Claudio Sanchez

Former elementary and middle school teacher Claudio Sanchez is an Education Correspondent for NPR. He focuses on the "three p's" of education reform: politics, policy and pedagogy. Sanchez's reports air regularly on NPR's award-winning newsmagazines Morning Edition, All Things Considered, and Weekend Edition.

Sanchez joined NPR in 1989, after serving for a year as executive producer for the El Paso, Texas, based Latin American News Service, a daily national radio news service covering Latin America and the U.S.- Mexico border.

From 1984 to 1988, Sanchez was news and public affairs director at KXCR-FM in El Paso. During this time, he contributed reports and features to NPR's news programs.

In 2008, Sanchez won First Prize in the Education Writers Association's National Awards for Education Reporting, for his series "The Student Loan Crisis." He was named as a Class of 2007 Fellow by the Nieman Foundation for Journalism at Harvard University. In 1985, Sanchez received one of broadcasting's top honors, the Alfred I. duPont-Columbia University Silver Baton, for a series he co-produced, "Sanctuary: The New Underground Railroad." In addition, he has won the Guillermo Martinez-Marquez Award for Best Spot News, the El Paso Press Club Award for Best Investigative Reporting, and was recognized for outstanding local news coverage by the Corporation for Public Broadcasting.

Sanchez is a native of Nogales, Mexico, and a graduate of Northern Arizona University, with post-baccalaureate studies at the University of Arizona in Tucson.

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Education
3:24 pm
Wed November 19, 2014

No Child Left Behind, Pre-K Programs Could Be On New Congress' Agenda

Originally published on Thu November 20, 2014 10:38 pm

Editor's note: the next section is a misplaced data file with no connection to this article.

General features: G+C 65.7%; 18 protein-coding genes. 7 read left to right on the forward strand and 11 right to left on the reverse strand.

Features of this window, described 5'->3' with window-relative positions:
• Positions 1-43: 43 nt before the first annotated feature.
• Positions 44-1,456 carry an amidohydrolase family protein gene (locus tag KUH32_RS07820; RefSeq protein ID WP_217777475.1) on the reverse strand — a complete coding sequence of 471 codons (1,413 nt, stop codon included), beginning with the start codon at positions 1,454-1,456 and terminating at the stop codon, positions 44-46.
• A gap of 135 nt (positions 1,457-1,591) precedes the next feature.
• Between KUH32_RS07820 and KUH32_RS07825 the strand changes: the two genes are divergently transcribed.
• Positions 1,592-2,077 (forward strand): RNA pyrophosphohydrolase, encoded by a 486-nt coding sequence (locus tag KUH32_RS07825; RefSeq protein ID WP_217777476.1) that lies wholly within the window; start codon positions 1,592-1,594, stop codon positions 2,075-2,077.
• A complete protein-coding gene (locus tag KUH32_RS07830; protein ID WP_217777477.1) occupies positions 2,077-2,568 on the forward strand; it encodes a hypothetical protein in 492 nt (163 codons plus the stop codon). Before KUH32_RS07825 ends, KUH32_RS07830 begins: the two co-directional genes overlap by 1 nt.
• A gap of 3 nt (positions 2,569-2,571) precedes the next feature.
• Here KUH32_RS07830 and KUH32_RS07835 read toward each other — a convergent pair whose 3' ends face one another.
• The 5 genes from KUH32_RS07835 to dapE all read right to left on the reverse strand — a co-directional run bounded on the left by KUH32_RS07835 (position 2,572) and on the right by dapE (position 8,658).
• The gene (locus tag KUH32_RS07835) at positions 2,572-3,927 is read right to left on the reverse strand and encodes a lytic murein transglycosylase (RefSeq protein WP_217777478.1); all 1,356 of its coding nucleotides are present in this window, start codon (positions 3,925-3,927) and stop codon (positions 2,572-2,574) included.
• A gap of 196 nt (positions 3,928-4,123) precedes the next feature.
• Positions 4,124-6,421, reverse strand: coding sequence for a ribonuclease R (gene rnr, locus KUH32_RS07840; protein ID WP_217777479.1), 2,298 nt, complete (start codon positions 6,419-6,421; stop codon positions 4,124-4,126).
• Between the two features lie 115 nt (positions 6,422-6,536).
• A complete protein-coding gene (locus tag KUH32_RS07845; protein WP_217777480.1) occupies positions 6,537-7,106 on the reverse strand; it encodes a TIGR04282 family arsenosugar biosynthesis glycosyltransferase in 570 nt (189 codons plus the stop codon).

Copyright 2014 NPR. To see more, visit http://www.npr.org/.

Transcript

ROBERT SIEGEL, HOST:

We've been exploring the post-election landscape, what Republican control of Congress means for several big issues. Today, education.

NPR's Claudio Sanchez reports on one of the major players and his ideas.

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NPR Ed
6:18 am
Tue November 11, 2014

Q&A: Lamar Alexander On Education In The New Congress

Sen. Lamar Alexander, R-Tenn., waves after speaking to supporters on Nov. 4 in Knoxville.
Wade Payne AP

Originally published on Tue November 11, 2014 1:45 pm

Higher education, preschool funding, the Common Core and the future of No Child Left Behind are just a few of the education policies that will be in play under the new Republican-controlled Congress. How will these things change? We called Sen. Lamar Alexander to ask.

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NPR Ed
3:16 pm
Tue November 4, 2014

Philadelphia Schools: Another Year, Another Budget Crisis

LA Johnson NPR

Originally published on Tue November 4, 2014 5:32 pm

Trying to figure out why Philadelphia's public schools have been teetering on insolvency the past few years is no easy task.

But let's start with some basic facts. The district, the eighth largest in the nation, is entirely dependent on three sources of money: Almost half of its $2.8 billion budget comes from the city. A little over a third comes from the state. Most of the rest comes from the federal government.

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NPR Ed
1:03 pm
Tue October 14, 2014

Identifying The Worst Colleges In America

LA Johnson/NPR

Originally published on Tue October 14, 2014 2:22 pm

For years,Washington Monthly has been rating and ranking the nation's colleges.

But for its 2014 edition, the magazine has done something new. It has put out a list of what it says are the nation's worst colleges. That is, schools with high tuition, low graduation rates and high student debt rates.

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NPR Ed
7:03 am
Thu October 2, 2014

New Orleans Schools Face A Surge Of Unaccompanied Minors

Yashua Cantillano, 14, arrived in New Orleans in June from Tegucigalpa, Honduras. He's now enrolled in a charter school, Carver Prep, on the city's east side.
Mallory Falk/WWNO

Originally published on Thu October 2, 2014 7:17 pm

For 14-year-old Yashua Cantillano, life in New Orleans is an improvement.

But that's not saying much.

Just three months ago, Yashua was in Tegucigalpa, Honduras, dodging gang members. He says they would drive by his school, guns visible, threatening to kill him, his younger brother — Yashua's whole family.

"We'd hide all day," Yashua says, "and that kept us from going to school."

After crossing the U.S. border illegally, he came to New Orleans and ultimately enrolled at Carver Prep, a small charter school on the city's east side.

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